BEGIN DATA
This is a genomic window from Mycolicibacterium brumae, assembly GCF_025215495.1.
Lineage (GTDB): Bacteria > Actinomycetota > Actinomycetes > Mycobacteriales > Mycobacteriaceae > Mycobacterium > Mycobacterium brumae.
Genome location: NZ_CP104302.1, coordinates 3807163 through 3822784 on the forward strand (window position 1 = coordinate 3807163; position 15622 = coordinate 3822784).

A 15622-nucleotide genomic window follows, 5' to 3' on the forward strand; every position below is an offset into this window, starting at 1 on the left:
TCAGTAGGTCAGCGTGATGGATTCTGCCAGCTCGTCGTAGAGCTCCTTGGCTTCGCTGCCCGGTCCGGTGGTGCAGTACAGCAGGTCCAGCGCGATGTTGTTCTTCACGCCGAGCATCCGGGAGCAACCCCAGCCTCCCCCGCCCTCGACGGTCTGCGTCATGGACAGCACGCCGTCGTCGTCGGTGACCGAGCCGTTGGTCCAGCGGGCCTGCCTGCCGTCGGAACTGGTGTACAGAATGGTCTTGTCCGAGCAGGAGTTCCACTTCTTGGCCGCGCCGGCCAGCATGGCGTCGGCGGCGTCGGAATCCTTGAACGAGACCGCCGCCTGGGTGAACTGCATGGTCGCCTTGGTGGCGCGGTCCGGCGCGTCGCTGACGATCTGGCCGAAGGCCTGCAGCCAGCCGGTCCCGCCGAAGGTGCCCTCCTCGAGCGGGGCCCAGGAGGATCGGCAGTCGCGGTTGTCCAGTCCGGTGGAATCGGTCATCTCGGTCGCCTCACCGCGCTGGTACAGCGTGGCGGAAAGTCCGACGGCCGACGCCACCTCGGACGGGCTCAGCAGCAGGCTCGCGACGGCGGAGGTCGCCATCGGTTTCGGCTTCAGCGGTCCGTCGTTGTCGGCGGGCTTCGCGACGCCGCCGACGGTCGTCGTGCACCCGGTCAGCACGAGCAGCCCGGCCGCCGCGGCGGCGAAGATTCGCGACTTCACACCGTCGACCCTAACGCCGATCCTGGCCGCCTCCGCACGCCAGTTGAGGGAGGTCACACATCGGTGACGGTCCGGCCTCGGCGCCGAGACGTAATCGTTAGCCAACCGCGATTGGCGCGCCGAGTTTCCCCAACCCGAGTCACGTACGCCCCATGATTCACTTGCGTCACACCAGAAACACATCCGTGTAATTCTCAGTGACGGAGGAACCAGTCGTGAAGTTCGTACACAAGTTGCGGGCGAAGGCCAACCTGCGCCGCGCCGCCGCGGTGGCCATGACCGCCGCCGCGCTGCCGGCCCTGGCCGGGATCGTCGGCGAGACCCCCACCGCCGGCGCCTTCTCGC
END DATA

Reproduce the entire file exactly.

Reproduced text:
This is a genomic window from Mycolicibacterium brumae, assembly GCF_025215495.1.
Lineage (GTDB): Bacteria > Actinomycetota > Actinomycetes > Mycobacteriales > Mycobacteriaceae > Mycobacterium > Mycobacterium brumae.
Genome location: NZ_CP104302.1, coordinates 3807163 through 3822784 on the forward strand (window position 1 = coordinate 3807163; position 15622 = coordinate 3822784).

A 15622-nucleotide genomic window follows, 5' to 3' on the forward strand; every position below is an offset into this window, starting at 1 on the left:
TCAGTAGGTCAGCGTGATGGATTCTGCCAGCTCGTCGTAGAGCTCCTTGGCTTCGCTGCCCGGTCCGGTGGTGCAGTACAGCAGGTCCAGCGCGATGTTGTTCTTCACGCCGAGCATCCGGGAGCAACCCCAGCCTCCCCCGCCCTCGACGGTCTGCGTCATGGACAGCACGCCGTCGTCGTCGGTGACCGAGCCGTTGGTCCAGCGGGCCTGCCTGCCGTCGGAACTGGTGTACAGAATGGTCTTGTCCGAGCAGGAGTTCCACTTCTTGGCCGCGCCGGCCAGCATGGCGTCGGCGGCGTCGGAATCCTTGAACGAGACCGCCGCCTGGGTGAACTGCATGGTCGCCTTGGTGGCGCGGTCCGGCGCGTCGCTGACGATCTGGCCGAAGGCCTGCAGCCAGCCGGTCCCGCCGAAGGTGCCCTCCTCGAGCGGGGCCCAGGAGGATCGGCAGTCGCGGTTGTCCAGTCCGGTGGAATCGGTCATCTCGGTCGCCTCACCGCGCTGGTACAGCGTGGCGGAAAGTCCGACGGCCGACGCCACCTCGGACGGGCTCAGCAGCAGGCTCGCGACGGCGGAGGTCGCCATCGGTTTCGGCTTCAGCGGTCCGTCGTTGTCGGCGGGCTTCGCGACGCCGCCGACGGTCGTCGTGCACCCGGTCAGCACGAGCAGCCCGGCCGCCGCGGCGGCGAAGATTCGCGACTTCACACCGTCGACCCTAACGCCGATCCTGGCCGCCTCCGCACGCCAGTTGAGGGAGGTCACACATCGGTGACGGTCCGGCCTCGGCGCCGAGACGTAATCGTTAGCCAACCGCGATTGGCGCGCCGAGTTTCCCCAACCCGAGTCACGTACGCCCCATGATTCACTTGCGTCACACCAGAAACACATCCGTGTAATTCTCAGTGACGGAGGAACCAGTCGTGAAGTTCGTACACAAGTTGCGGGCGAAGGCCAACCTGCGCCGCGCCGCCGCGGTGGCCATGACCGCCGCCGCGCTGCCGGCCCTGGCCGGGATCGTCGGCGAGACCCCCACCGCCGGCGCCTTCTCGC